Suppose you have $1 million in cash available, and your initial cost of capital is 10%. Now, you plan to secure a $50 million loan to construct a new building. As part of this strategy, you intend to incorporate the company’s existing debt and inject additional equity.

You still want to calculate the cost of capital so that you know how much to spend to build the new building.

Your original cost of capital is 10% (10% debt cost and 10% equity cost). So now you take the money out of the bank and add 10% ($50 million) to it to fund the building. Your cost of capital is now 20%.

Oh, that became a little hazy to understand, Let’s understand that with the cost of capital definition instead;

The cost of capital is the reward you receive for undertaking a risky investment. Essentially, it’s the return you require to consider such an investment.

Making it simpler to understand, you can remember this short sentence. In order to make a capital project, you need the right return!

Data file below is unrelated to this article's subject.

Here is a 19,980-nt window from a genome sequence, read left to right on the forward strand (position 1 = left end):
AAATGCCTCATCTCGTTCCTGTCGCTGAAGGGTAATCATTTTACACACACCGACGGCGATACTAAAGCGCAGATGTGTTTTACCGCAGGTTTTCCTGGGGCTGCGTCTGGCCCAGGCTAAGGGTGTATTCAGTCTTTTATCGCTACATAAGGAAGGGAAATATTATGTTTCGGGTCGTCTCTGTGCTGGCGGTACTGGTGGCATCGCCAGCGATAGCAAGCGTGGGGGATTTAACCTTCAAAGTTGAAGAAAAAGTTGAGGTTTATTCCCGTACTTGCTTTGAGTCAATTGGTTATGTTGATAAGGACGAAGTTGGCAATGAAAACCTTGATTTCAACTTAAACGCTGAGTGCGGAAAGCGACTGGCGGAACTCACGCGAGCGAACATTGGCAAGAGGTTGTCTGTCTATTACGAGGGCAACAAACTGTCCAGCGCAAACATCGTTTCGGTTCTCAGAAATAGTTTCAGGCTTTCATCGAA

You got this!

When analysts and investors talk about the cost of capital, they’re not talking about how much it costs you to buy a coffee.

They’re talking about the weighted average of a company’s, cost of debt, and cost of equity blended together.

**Know More:** Startup Valuation India

## Nominal vs Real WACC

The difference between nominal and real free cash flows can be quite confusing. In order to calculate the correct discount rate, you need to know whether or not inflation is involved.

Every business structure has its own unique costs associated with its various financing methods. So, when you look at the WACC formula, you’ll need to understand its various components.

The nominal WACC is the most common in practice, representing the cost of equity in the worst-case scenario.

Before we get into the general definition, you should prepare to understand that in a more clear approach. Let’s understand the key points first.

Nominal Data: Nominal data is the simplest way to scale data. Nominal data can be analyzed using the grouping method, which allows for the grouping of variables into categories. The data can then be presented in many meaningful ways, such as a pie chart, visually represented graph, etc.

Inflation Data: An increase in the price of goods over a set period of time is referred to as the term Inflation. It can be seen as equivalent to a decrease in the value of the currency. Source information; ipart (opens in new tab).